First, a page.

All patients were operated by a single surgeon (FZ). In all shoulders, a deltopectoral approach was used as described by Neer et al. . In no case was a rotator cuff tear found. After detachment of the subscapularis tendon and a capsular release, the joint was exposed. In all cases, the intraoperative joint status corresponded with the radiographic findings. The biceps tendon was dissected close to its glenoid attachment and was tenodesed in the bicipital groove in all cases. After placing of the implants, the subscapularis tendon was repaired by using three to five non-absorbable tendon-to-tendon sutures. To protect the reconstructed subscapularis tendon, the arm was placed in internal rotation in a shoulder abduction pillow for four weeks. Postoperatively, the shoulder was mobilized passively by a physiotherapist for six weeks to 60° of flexion and abduction and 0° of external rotation. Patients were asked to support these movements actively. Free range of motion was allowed six weeks after surgery.
All patients were evaluated preoperatively and six months postoperatively by using the Constant score (CS) [16, 17], adjusted for age and sex. Additionally, active range of motion was recorded for shoulder flexion, abduction, and rotation, with the hanging arm in a neutral position and the elbow flexed to 90°. Shoulder flexion, abduction, and external rotation were recorded in degrees, whereas internal rotation was graded according to the part of the spine that could be reached by the thumb. The CS was used to grade pain (with 0 points indicating severe pain and 15 points indicating no pain), activity (with 0 points indicating no mobility and 40 points indicating full mobility), and power (with 0 points indicating 0 kp [0 N] and 25 points indicating 12.5 kp [112.6 N]). Proprioception was measured one day before the operation and six months after surgery, using an active angle reproduction test as described previously [12, 13, 18]. All testing for this study was conducted at the Clinic for Orthopedics and Trauma Surgery, Heidelberg, by a single examiner. In accordance with the World Medical Association Declaration, the study protocol was approved by the local ethics committee (Ethics Committee Heidelberg), and informed consent was obtained from all patients and controls.
Active angle reproduction test
The statistical analysis was performed using SPSS Version 18.0 (SPSS Inc., Chicago, IL, USA). Group mean values (MV) and standard deviations (SD) were calculated. P values <0.05 were considered significant. The distribution of the data was checked with the Shapiro-Wilk test, and the homogeneity of variance was assessed using the Levene test. The angle between the long axis of the humerus and the trunk position was determined. Differences in shoulder joint angles between the target and reproduced position were compared between the pre- and postoperative examinations with a Wilcoxon-test for the groups. The Wilcoxon-test was also used to compare the pre- and postoperative CS and subscores. Differences among the groups were assessed by employing a Mann–Whitney U test.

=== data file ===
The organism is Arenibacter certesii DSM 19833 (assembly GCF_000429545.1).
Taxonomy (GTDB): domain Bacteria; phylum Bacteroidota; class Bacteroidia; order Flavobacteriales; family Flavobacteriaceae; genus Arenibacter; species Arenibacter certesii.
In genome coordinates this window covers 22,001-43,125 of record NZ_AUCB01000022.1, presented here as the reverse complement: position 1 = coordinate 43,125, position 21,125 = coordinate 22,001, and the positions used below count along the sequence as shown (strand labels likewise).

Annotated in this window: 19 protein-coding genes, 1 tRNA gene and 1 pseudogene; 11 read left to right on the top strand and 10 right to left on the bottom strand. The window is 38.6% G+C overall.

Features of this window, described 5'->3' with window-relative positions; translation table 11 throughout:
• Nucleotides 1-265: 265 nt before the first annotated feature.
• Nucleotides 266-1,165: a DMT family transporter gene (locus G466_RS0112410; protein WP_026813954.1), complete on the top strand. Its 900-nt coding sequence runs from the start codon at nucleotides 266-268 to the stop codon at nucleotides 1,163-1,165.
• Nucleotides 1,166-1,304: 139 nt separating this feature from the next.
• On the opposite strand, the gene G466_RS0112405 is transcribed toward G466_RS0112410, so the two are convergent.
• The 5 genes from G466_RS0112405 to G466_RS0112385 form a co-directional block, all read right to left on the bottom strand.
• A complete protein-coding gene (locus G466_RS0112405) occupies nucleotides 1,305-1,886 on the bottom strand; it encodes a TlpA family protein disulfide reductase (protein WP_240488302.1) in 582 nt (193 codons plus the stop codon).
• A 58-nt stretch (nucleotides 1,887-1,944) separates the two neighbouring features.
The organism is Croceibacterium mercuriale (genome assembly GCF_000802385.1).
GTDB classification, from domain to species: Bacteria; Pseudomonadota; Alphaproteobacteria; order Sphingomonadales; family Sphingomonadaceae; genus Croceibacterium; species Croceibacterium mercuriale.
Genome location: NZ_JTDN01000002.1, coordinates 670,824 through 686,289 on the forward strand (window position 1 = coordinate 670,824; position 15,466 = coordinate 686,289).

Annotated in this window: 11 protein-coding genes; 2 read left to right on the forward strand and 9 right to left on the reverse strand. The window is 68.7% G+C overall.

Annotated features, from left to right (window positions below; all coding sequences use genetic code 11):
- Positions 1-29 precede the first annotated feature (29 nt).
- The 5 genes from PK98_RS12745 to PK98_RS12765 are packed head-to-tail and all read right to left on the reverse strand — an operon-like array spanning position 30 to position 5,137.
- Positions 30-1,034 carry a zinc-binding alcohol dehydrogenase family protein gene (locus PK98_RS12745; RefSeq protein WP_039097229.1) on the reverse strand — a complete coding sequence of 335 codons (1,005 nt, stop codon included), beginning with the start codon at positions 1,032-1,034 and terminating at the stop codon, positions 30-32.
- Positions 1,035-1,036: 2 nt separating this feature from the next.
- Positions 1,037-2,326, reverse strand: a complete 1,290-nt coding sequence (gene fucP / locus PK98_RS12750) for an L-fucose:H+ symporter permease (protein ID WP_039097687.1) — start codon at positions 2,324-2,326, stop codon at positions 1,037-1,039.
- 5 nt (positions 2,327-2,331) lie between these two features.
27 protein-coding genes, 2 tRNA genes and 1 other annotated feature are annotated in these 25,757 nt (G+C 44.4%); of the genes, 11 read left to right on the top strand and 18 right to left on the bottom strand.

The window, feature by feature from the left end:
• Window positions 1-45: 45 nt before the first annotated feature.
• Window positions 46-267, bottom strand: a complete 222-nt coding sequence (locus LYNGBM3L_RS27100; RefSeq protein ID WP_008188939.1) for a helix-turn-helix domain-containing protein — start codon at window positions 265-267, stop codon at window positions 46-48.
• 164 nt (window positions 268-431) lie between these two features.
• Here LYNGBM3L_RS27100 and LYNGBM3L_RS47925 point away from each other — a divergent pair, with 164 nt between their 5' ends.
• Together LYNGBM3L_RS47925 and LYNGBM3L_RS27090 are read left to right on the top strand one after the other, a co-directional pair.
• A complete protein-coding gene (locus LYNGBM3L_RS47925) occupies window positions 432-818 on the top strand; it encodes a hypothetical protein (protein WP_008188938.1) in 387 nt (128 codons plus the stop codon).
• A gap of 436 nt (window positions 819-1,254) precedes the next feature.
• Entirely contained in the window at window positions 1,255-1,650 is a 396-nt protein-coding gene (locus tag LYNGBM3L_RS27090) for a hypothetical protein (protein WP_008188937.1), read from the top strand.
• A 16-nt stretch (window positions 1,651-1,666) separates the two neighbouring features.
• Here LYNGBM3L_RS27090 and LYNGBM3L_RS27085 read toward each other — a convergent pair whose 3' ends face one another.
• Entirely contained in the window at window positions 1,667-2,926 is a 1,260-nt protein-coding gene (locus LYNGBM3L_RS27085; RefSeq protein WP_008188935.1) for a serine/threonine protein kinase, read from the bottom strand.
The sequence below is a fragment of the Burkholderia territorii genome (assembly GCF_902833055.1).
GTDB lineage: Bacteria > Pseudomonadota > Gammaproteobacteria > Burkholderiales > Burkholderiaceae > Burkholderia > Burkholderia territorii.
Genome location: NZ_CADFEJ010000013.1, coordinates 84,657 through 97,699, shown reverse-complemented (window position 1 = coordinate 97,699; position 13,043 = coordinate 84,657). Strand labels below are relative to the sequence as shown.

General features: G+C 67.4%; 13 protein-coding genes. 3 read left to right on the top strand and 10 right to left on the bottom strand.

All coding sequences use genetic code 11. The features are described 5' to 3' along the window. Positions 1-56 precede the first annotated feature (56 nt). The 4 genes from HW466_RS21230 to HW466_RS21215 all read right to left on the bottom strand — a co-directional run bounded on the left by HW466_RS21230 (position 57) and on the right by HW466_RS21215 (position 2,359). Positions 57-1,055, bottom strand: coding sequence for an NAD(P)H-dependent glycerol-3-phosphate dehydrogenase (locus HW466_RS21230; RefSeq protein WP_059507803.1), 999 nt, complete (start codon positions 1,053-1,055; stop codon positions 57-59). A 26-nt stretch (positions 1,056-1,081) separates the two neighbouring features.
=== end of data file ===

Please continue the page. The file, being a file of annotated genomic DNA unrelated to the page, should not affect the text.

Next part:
Comparison of the Constant score between the STEMLESS group and controls
Group STEMLESS (TESS®)
Group CONTROL (Aequalis®)
n = 12
n = 12
Constant score (points)
33.7 ± 16.1 (9 to 61)
22.8 ± 5.8 (15 to 31)
6.3 ± 3.8 (0 to 10)
5.0 ± 2.1 (0 to 10)
2.8 ± 4.2 (0 to 9)
0.7 ± 2.3 (0 to 8)
7.6 ± 2.5 (5 to 13)
5.9 ± 1.4 (4 to 8)
17.0 ± 8.1 (4 to 30)
11.2 ± 4.8 (6 to 18)
94.2 ± 27.5 (60 to 160)
80.4 ± 26.0 (40 to 120)
79.6 ± 34.0 (25 to 170)
57.9 ± 18.6 (30 to 90)
External rotation (points)
4.3 ± 3.5 (0 to 8)
1.8 ± 2.9 (0 to 8)
Internal rotation (points)
3.7 ± 2.2 (0 to 6)
2.8 ± 2.2 (0 to 6)
Constant score (points)
48.0 ± 13.8 (25 to 65)
49.3 ± 8.6 (35 to 62)
11.7 ± 3.9 (5 to 15)
12.9 ± 3.3 (5 to 15)
4.4 ± 4.6 (0 to 10)
3.8 ± 4.8 (0 to 11)
11.6 ± 3.2 (6 to 17)
11.3 ± 2.4 (8 to 15)
20.3 ± 5.9 (10 to 30)
21.2 ± 2.6 (16 to 26)
96.9 ± 16.4 (73 to 127)
92.4 ± 16.5 (65 to 130)
85.9 ± 20.7 (50 to 128)
86.2 ± 12.7 (72 to 116)
External rotation (points)
5.3 ± 3.4 (0 to 8)
6.2 ± 2.5 (2 to 8)
Internal rotation (points)
4.8 ± 1.0 (4 to 6)
5.3 ± 1.3 (2 to 6)
Comparison of pre- to postoperative proprioception differences between the STEMLESS and the CONTROL group
30° of flexion
60° of flexion
30° of abduction
60° of abduction
30° of external rotation
30° of internal rotation
Today stemless shoulder prosthesis are increasingly being used, but only a few studies have reported about the clinical results [1, 6–8]. Therefore, the aim of the present study was to find out, if there are differences between the golden standard - a conventional stemmed shoulder prosthesis - and a stemmless prosthesis design in patients with primary glenohumeral osteoarthritis. The hypothesis was, that there are difference in functional and proprioceptive outcome, but the results of the present study show that in patients with glenohumeral osteoarthritis treated with TSA, no significant differences were found concerning the functional and proprioceptive outcome between a stemless prosthesis (TESS®) and a stemmed anatomic shoulder prosthesis (Aequalis®) at early follow-up.
Studies reporting about stemless prostheses in patients with glenohumeral osteoarthritis without cuff arthropathy
Active flexion [degree]
Kadum et al.
Huguet et al.
30 → 75
96 → 145
Razmjou et a.
69 → 135
Berth et al.
30 → 55
81 → 116
34 → 48
94 → 97